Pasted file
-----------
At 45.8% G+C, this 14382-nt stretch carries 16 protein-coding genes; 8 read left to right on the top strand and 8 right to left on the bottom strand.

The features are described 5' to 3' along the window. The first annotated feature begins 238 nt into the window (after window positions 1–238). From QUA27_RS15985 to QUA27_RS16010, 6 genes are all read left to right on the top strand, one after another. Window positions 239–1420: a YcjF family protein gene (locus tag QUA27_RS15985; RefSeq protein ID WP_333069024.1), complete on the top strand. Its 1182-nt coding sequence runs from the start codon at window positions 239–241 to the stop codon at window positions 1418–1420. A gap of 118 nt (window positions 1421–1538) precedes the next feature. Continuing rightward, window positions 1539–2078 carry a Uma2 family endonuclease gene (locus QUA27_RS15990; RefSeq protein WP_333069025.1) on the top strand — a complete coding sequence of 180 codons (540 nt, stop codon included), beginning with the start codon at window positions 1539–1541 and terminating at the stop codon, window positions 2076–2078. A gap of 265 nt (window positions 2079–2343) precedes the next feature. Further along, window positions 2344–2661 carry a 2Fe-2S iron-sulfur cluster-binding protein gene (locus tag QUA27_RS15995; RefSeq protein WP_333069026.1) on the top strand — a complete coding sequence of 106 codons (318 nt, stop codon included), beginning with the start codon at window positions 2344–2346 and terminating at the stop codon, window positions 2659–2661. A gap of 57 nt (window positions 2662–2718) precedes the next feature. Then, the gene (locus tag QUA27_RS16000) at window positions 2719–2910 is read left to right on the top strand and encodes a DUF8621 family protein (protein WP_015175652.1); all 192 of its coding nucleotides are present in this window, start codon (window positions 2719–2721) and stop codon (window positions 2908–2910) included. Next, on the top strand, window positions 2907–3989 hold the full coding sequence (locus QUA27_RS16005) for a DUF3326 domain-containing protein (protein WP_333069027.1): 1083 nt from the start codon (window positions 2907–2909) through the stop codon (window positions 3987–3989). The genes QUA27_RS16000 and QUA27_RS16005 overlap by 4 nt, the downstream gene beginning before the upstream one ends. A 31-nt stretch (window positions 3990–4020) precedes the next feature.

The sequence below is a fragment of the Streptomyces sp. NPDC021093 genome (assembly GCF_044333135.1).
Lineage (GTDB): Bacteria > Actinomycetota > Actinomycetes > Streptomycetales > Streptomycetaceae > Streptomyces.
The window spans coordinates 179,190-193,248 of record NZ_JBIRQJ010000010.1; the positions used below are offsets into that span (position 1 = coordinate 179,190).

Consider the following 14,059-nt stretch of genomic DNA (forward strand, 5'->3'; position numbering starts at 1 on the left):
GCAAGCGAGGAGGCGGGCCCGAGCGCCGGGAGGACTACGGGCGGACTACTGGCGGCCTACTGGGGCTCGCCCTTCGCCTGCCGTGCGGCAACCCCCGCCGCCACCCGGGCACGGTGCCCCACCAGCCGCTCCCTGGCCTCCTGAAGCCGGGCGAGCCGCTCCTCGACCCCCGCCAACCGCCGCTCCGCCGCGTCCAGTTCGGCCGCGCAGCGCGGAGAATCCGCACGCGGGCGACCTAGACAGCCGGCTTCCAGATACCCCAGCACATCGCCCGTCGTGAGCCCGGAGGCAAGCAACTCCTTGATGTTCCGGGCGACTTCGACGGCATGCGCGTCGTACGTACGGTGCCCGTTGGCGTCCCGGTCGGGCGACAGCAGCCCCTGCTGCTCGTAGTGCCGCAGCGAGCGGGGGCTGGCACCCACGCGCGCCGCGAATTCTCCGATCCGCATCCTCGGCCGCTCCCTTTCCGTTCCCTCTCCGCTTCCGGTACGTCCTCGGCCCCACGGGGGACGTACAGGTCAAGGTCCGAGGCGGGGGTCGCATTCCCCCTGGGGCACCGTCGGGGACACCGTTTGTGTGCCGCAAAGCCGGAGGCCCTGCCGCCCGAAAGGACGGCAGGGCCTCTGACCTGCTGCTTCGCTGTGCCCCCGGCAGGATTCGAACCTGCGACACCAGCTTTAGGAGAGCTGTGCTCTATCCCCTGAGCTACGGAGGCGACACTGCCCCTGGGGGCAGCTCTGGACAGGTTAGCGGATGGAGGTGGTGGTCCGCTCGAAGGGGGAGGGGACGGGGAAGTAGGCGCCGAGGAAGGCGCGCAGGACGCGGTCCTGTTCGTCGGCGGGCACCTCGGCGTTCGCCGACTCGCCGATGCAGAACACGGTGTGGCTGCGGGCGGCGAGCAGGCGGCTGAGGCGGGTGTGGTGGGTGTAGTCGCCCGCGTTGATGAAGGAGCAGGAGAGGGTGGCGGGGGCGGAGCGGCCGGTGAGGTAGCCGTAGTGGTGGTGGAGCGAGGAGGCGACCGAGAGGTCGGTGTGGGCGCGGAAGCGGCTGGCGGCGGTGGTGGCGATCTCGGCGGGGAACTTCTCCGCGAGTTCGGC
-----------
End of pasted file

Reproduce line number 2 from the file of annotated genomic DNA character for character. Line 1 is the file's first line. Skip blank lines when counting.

The features are described 5' to 3' along the window. The first annotated feature begins 238 nt into the window (after window positions 1–238). From QUA27_RS15985 to QUA27_RS16010, 6 genes are all read left to right on the top strand, one after another. Window positions 239–1420: a YcjF family protein gene (locus tag QUA27_RS15985; RefSeq protein ID WP_333069024.1), complete on the top strand. Its 1182-nt coding sequence runs from the start codon at window positions 239–241 to the stop codon at window positions 1418–1420. A gap of 118 nt (window positions 1421–1538) precedes the next feature. Continuing rightward, window positions 1539–2078 carry a Uma2 family endonuclease gene (locus QUA27_RS15990; RefSeq protein WP_333069025.1) on the top strand — a complete coding sequence of 180 codons (540 nt, stop codon included), beginning with the start codon at window positions 1539–1541 and terminating at the stop codon, window positions 2076–2078. A gap of 265 nt (window positions 2079–2343) precedes the next feature. Further along, window positions 2344–2661 carry a 2Fe-2S iron-sulfur cluster-binding protein gene (locus tag QUA27_RS15995; RefSeq protein WP_333069026.1) on the top strand — a complete coding sequence of 106 codons (318 nt, stop codon included), beginning with the start codon at window positions 2344–2346 and terminating at the stop codon, window positions 2659–2661. A gap of 57 nt (window positions 2662–2718) precedes the next feature. Then, the gene (locus tag QUA27_RS16000) at window positions 2719–2910 is read left to right on the top strand and encodes a DUF8621 family protein (protein WP_015175652.1); all 192 of its coding nucleotides are present in this window, start codon (window positions 2719–2721) and stop codon (window positions 2908–2910) included. Next, on the top strand, window positions 2907–3989 hold the full coding sequence (locus QUA27_RS16005) for a DUF3326 domain-containing protein (protein WP_333069027.1): 1083 nt from the start codon (window positions 2907–2909) through the stop codon (window positions 3987–3989). The genes QUA27_RS16000 and QUA27_RS16005 overlap by 4 nt, the downstream gene beginning before the upstream one ends. A 31-nt stretch (window positions 3990–4020) precedes the next feature.